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The “Humble Beginnings” of the Sweeping Bail Reforms Enacted by New Jersey

New Jersey has become a national leader in criminal justice reform, particularly around the hot button issue of requiring cash bail. When it passed the Bail Reform and Speedy Trial Act last year, it became one of only three locations in the United States that have virtually eliminated bail as a condition for release when someone is charged with a crime. Yet the state literally stumbled into these efforts, almost by accident, in 2012.

Daniel Schwen CC BY-SA 4.0, via Wikimedia Commons

New Jersey has become a national leader in criminal justice reform, particularly around the hot button issue of requiring cash bail. When it passed the Bail Reform and Speedy Trial Act last year, it became one of only three locations in the United States that have virtually eliminated bail as a condition for release when someone is charged with a crime. Yet the state literally stumbled into these efforts, almost by accident, in 2012.

That was the year the Drug Policy Alliance obtained data from the state’s court system as part of its study on drug sentences. As they analyzed the data, the researchers were astonished to find that almost ¾ of individuals incarcerated in state jails hadn’t been sentenced. Of those, nearly 40 percent were in jail solely because they could not afford the bail that had been set. About 800 were being held on bail of $500 or less. The majority had been charged with a nonviolent crime such as drug possession or traffic violations. Yet they were incarcerated, on average, for about three months. 71 percent of the jail population was black or Hispanic.

Drug Policy Alliance staff quickly realized that the state’s cash bail system was the cause not only of New Jersey’s extreme prison overcrowding, but of gross injustice. Whether one had to sit in jail for months, or could return home and resume a relatively normal life until appearing in court, was determined solely by one’s ability to afford bail. Bail reform had not yet become a rallying cry. “It was really an emerging issue,” noted Roseanne Scotti, New Jersey director for the Drug Policy Alliance.

The organization published a report in March 2013, concluding that “the greatest opportunities to responsibly reduce New Jersey’s jail population are related to more efficiently and effectively managing the pretrial population.” These findings were hardly surprising to many who are engaged on a regular basis with the state’s criminal justice system, such as prosecutors, public defenders, and judges. Those people had become familiar with, and perhaps even inoculated against, the idea that money was the difference between going free or sitting behind bars. For those who weren’t deeply involved in how bail operated, however, the findings came as a shock. “It was very public and very powerful,” stated Alexander Shalom, senior staff attorney at the ACLU-NJ.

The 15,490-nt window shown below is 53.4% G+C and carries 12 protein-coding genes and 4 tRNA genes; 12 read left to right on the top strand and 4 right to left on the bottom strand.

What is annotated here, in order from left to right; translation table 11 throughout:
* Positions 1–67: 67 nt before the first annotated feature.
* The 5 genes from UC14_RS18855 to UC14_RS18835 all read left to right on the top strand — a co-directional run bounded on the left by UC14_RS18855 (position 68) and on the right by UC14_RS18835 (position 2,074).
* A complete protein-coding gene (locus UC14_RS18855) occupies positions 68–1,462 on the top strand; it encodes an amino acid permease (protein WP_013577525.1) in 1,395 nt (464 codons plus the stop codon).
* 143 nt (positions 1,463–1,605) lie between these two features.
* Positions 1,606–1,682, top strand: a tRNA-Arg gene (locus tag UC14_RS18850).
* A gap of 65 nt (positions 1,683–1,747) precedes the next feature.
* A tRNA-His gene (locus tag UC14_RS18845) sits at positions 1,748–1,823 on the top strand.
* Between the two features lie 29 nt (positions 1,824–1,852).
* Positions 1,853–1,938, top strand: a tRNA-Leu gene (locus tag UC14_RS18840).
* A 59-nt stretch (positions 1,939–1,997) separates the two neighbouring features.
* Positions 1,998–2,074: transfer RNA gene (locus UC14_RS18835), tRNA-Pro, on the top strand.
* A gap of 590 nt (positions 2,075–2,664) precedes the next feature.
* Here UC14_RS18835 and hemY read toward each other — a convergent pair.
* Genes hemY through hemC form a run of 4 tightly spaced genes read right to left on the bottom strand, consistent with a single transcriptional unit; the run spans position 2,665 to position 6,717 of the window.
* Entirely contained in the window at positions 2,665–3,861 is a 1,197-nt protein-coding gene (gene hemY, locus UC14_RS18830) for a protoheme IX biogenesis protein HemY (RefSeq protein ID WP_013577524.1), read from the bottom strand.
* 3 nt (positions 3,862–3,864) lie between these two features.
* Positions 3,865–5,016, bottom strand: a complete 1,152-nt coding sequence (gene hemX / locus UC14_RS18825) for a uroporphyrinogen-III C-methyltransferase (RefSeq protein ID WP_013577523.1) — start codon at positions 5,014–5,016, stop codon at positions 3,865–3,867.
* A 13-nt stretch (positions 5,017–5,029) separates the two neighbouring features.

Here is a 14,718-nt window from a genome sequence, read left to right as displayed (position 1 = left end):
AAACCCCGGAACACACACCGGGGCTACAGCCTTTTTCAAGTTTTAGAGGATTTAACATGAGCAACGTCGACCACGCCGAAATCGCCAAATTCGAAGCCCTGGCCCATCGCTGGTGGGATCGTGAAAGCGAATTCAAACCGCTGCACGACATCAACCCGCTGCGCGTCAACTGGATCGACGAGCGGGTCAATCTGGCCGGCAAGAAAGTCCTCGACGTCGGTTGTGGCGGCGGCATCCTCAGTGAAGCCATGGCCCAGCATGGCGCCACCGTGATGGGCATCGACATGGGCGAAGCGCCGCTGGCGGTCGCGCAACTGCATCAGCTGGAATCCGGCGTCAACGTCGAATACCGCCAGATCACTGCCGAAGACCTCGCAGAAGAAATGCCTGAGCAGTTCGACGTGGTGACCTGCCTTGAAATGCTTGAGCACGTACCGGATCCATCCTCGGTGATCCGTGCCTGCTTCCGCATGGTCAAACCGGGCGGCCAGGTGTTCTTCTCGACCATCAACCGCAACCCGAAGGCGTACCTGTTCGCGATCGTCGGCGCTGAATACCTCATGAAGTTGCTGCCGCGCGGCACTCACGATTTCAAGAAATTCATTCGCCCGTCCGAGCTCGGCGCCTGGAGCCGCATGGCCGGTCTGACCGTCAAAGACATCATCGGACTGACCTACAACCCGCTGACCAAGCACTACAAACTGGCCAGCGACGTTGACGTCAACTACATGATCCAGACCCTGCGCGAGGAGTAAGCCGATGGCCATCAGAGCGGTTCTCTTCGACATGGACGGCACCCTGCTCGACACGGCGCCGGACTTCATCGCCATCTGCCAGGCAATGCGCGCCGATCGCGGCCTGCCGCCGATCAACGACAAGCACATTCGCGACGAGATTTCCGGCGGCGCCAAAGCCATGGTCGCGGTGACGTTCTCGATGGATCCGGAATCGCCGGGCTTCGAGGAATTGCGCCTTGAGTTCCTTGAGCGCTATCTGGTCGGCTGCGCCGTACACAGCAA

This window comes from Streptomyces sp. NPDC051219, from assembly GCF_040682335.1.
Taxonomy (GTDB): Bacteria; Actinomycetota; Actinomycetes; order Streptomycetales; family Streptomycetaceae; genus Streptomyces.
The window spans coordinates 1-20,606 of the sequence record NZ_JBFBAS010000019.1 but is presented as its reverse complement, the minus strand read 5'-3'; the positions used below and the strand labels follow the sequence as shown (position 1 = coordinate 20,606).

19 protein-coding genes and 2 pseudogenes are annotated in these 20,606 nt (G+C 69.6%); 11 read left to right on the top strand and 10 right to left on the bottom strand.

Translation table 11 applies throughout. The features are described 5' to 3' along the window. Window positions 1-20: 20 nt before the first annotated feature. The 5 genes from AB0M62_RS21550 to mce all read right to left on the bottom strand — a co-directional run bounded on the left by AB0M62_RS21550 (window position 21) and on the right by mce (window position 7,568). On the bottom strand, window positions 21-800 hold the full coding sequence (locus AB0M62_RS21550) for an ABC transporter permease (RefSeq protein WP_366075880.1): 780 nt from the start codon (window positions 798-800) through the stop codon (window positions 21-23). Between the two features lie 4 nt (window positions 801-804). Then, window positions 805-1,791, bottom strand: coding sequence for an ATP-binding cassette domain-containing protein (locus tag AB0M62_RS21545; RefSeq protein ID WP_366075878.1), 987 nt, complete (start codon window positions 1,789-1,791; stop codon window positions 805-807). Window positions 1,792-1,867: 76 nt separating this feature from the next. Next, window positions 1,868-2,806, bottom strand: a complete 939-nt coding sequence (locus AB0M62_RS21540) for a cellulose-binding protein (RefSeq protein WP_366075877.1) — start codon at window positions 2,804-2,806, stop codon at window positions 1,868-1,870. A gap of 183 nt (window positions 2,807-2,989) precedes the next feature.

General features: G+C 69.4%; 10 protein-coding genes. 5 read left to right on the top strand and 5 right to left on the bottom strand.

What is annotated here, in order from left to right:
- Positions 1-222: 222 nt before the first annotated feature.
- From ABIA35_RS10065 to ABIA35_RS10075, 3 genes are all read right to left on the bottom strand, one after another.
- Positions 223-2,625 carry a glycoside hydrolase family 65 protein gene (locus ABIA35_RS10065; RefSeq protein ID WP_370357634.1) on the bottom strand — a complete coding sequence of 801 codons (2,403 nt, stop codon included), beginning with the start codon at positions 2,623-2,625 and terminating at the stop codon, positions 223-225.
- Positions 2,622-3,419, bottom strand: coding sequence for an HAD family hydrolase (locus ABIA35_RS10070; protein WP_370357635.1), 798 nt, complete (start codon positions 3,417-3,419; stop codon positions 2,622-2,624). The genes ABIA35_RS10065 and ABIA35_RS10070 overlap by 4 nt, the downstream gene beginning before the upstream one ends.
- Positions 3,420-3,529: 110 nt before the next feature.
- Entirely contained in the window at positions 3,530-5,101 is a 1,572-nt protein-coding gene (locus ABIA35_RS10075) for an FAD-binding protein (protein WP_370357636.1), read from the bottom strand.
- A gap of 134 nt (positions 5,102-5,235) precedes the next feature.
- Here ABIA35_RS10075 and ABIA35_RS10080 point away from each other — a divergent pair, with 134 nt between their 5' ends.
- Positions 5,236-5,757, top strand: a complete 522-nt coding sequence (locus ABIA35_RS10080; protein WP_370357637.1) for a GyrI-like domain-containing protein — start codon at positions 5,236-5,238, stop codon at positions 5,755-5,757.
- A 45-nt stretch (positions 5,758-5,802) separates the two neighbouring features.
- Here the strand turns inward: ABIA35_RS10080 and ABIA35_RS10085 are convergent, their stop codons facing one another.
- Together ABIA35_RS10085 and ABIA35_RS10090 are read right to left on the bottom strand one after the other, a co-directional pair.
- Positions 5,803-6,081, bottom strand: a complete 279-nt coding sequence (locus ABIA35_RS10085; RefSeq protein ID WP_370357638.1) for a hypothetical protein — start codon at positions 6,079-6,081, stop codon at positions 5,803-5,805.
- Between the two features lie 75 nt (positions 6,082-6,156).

The report lit a fuse and hastened a public outcry. “It’s literally the most unsexy reading material ever,” noted Insha Rahman, project director at the Vera Institute. But it “galvanized [the organization’s] advocacy and lobbying efforts.” After its release, the Drug Policy Alliance quickly built a coalition of civil rights, community groups and faith leaders to push for reform.

The report also attracted the attention of the Chief Justice of New Jersey’s Supreme Court, Stuart Rabner. Judge Rabner gave a speech calling for widespread reform of the system, citing the Drug Policy Alliance’s finding that more than 1,500 people were sitting in jail just because they couldn’t afford bail of $2,500 or less. “That’s not a healthy practice for a system of justice,” he said.

“There was no way to read that report and not see it as a stain on the justice system at which he was at the helm,” Shalom explained. Rabner created the Joint Committee on Criminal Justice, consisting of a “who’s who of power players” from across the system, in Shalom’s words, including representatives from all three branches of the state government, prosecutors, public defenders, the attorney general, Shalom, and the chief justice.

“They’re the kind of folks who couldn’t agree about what to order for lunch together,” Scotti observed. Yet on the first day, the group voted unanimously to fundamentally transform the system, rather than attack the issues piecemeal.

“It was no longer a debate over is there a problem,” Shalom said. “The only reasonable thing that people of good faith could debate was how to fix it.”

Over the next several months, the group reached consensus on enough proposed reforms to release a report. The recommendations contained in the report formed the basis for the legislation that eventually became the Bail Reform and Speedy Trial Act. The Drug Policy Alliance quickly put its coalition to work to convince a majority of legislators to vote for the bill. “You just go out there and do the really hard, on-the-ground work of scheduling meetings, pitching ed[itorial] boards, talking to reporters, trying to get hearings,” Scotti said.